The Enemies of Versailles
by Sally Christie
In the final installment of Sally Christie’s “tantalizing” (New York Daily News) Mistresses of Versailles trilogy, Jeanne Becu, a woman of astounding beauty but humble birth, works her way from the grimy back streets of Paris to the palace of Versailles, where the aging King Louis XV has become a jaded and bitter old philanderer. Jeanne bursts into his life and, as the Comtesse du Barry, quickly becomes his official mistress.
“That beastly bourgeois Pompadour was one thing; a common prostitute quite another kettle of fish.”
After decades suffering the King’s endless stream of Royal Favorites, the princesses of the Court have reached a breaking point. Horrified that he would bring the lowborn Comtesse du Barry into the hallowed halls of Versailles, Louis XV’s daughters, led by the indomitable Madame Adelaide, vow eternal enmity and enlist the young dauphiness Marie Antoinette in their fight against the new mistress. But as tensions rise and the French Revolution draws closer, a prostitute in the palace soon becomes the least of the nobility’s concerns.
Told in Christie’s witty and engaging style, the final book in The Mistresses of Versailles trilogy will delight and entrance fans as it once again brings to life the sumptuous and cruel world of eighteenth century Versailles, and France as it approaches inevitable revolution.
I’ve been ill (thanks, brain) and this is much, much later than this review should’ve been posted. Forgive me!
The Enemies of Versailles is masterfully crafted, there is no doubt about that. It’s told in first person by Jeanne Becu (Comtesse du Barry) and Madame Adélaïde (daughter of King Louis XV) in turn. Both of their voices are strong and ring through every word of their narratives. I was enraptured with them both from the beginning – even Adélaïde, which surprised me, since I almost always root for the mistress(es) exclusively in these novels. Adélaïde is a direct antagonist to Jeanne, vying in subtle and later overt ways to oust her from Versailles and keep Jeanne from the king. Madame du Pompadour dies offscreen near the beginning of the novel and this sparks Adélaïde’s crusade against mistresses that carries the plot along.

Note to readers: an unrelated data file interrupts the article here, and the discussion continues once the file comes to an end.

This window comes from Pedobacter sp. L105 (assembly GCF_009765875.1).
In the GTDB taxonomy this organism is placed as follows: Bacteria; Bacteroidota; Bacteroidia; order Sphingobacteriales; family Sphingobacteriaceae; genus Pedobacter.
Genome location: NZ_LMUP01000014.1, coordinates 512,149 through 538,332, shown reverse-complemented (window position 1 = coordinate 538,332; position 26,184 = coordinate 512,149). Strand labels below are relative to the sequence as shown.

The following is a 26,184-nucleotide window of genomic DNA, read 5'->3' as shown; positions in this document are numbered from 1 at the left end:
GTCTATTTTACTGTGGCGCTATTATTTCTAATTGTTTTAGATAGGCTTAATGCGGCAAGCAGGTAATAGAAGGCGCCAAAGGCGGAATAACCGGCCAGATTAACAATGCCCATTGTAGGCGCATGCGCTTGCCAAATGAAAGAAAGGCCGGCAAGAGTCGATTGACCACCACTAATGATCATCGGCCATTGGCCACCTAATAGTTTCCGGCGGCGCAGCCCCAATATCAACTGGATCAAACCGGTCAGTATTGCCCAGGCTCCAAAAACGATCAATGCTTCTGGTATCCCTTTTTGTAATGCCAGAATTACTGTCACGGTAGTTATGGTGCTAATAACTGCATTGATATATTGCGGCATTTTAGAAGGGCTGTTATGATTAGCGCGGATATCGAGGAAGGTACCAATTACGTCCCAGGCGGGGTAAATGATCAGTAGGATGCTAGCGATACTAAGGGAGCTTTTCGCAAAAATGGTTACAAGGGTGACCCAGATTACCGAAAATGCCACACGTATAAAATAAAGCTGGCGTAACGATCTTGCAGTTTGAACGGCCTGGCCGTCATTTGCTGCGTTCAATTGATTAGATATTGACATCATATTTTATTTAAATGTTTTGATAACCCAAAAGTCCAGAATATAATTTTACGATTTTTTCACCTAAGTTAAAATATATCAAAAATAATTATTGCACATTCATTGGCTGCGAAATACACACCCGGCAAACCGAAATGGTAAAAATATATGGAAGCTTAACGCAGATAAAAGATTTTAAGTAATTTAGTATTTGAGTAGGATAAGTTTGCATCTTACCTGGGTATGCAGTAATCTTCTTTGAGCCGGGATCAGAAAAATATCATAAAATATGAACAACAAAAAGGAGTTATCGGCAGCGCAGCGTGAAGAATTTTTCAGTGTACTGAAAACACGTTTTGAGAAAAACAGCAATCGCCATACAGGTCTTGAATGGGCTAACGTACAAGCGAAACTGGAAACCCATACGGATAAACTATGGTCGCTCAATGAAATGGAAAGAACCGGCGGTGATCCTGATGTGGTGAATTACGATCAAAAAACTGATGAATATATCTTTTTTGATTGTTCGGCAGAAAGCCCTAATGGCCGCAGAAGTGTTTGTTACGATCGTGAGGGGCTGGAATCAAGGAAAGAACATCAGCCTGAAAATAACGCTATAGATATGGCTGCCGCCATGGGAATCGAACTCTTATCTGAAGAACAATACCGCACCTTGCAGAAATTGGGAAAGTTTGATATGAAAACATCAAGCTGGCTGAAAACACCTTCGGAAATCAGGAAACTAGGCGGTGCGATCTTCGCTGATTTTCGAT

The beginning was so strong that I lost a few hours and found myself more than a little late to an appointment. The introductions of new characters didn’t always leave it clear who may be important later on. This is less of an issue for a reader who may be coming fresh off of Rivals.
Around halfway, however, I lost the spark. There was a lull in the drama. This, unfortunately for me, coincided with a personal reading slump I was having and suddenly I was reading this book for weeks before I finished it. It wasn’t long after the lull that the story really kicks off again (and I do mean really), and I finished it in a very long night.
When viewing the series as a whole, one gets a scope of just how selfish Louis really is. I don’t think I have ever gone into or come out of a mistress novel thinking that the king was a real stand-up guy. One of my favorite things about this series is that it’s completely unnecessary to read them in order. Each one works as a standalone, which is a marvelous thing. You lose only the king’s overarching plotline this way. Characters overlap in minor ways, if at all, save perhaps Choiseul and Louis himself.
Adélaïde and Jeanne are perhaps the strongest characters of the whole series. They are the voiciest, the most unabashed in their desires, and both of them are pretty witty. I adore this trilogy and the women who have told it. If you’re in the market for a historical fiction series with unique female voices, The Mistresses of Versailles trilogy will not steer you wrong.
Disclaimer: A free eARC was provided for review via NetGalley.
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